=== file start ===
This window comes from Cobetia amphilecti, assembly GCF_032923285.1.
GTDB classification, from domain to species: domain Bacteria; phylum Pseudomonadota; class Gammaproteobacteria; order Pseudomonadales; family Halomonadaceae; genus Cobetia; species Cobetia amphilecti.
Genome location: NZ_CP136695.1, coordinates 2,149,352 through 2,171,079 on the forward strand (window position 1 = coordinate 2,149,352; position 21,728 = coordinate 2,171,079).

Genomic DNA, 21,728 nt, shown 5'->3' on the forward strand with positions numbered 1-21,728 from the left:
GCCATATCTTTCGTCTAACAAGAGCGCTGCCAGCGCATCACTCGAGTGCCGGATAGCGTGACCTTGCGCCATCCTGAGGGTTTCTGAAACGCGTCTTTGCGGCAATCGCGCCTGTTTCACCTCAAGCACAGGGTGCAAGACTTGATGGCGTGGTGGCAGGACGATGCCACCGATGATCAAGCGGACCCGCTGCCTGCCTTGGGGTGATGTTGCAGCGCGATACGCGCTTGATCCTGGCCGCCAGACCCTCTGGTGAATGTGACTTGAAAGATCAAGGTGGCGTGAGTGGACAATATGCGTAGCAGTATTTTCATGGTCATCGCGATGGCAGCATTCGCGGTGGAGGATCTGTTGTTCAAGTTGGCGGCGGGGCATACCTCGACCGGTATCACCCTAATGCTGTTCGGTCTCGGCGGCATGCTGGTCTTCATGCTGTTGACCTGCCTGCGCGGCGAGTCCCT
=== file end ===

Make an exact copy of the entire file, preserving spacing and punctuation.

This window comes from Cobetia amphilecti, assembly GCF_032923285.1.
GTDB classification, from domain to species: domain Bacteria; phylum Pseudomonadota; class Gammaproteobacteria; order Pseudomonadales; family Halomonadaceae; genus Cobetia; species Cobetia amphilecti.
Genome location: NZ_CP136695.1, coordinates 2,149,352 through 2,171,079 on the forward strand (window position 1 = coordinate 2,149,352; position 21,728 = coordinate 2,171,079).

Genomic DNA, 21,728 nt, shown 5'->3' on the forward strand with positions numbered 1-21,728 from the left:
GCCATATCTTTCGTCTAACAAGAGCGCTGCCAGCGCATCACTCGAGTGCCGGATAGCGTGACCTTGCGCCATCCTGAGGGTTTCTGAAACGCGTCTTTGCGGCAATCGCGCCTGTTTCACCTCAAGCACAGGGTGCAAGACTTGATGGCGTGGTGGCAGGACGATGCCACCGATGATCAAGCGGACCCGCTGCCTGCCTTGGGGTGATGTTGCAGCGCGATACGCGCTTGATCCTGGCCGCCAGACCCTCTGGTGAATGTGACTTGAAAGATCAAGGTGGCGTGAGTGGACAATATGCGTAGCAGTATTTTCATGGTCATCGCGATGGCAGCATTCGCGGTGGAGGATCTGTTGTTCAAGTTGGCGGCGGGGCATACCTCGACCGGTATCACCCTAATGCTGTTCGGTCTCGGCGGCATGCTGGTCTTCATGCTGTTGACCTGCCTGCGCGGCGAGTCCCT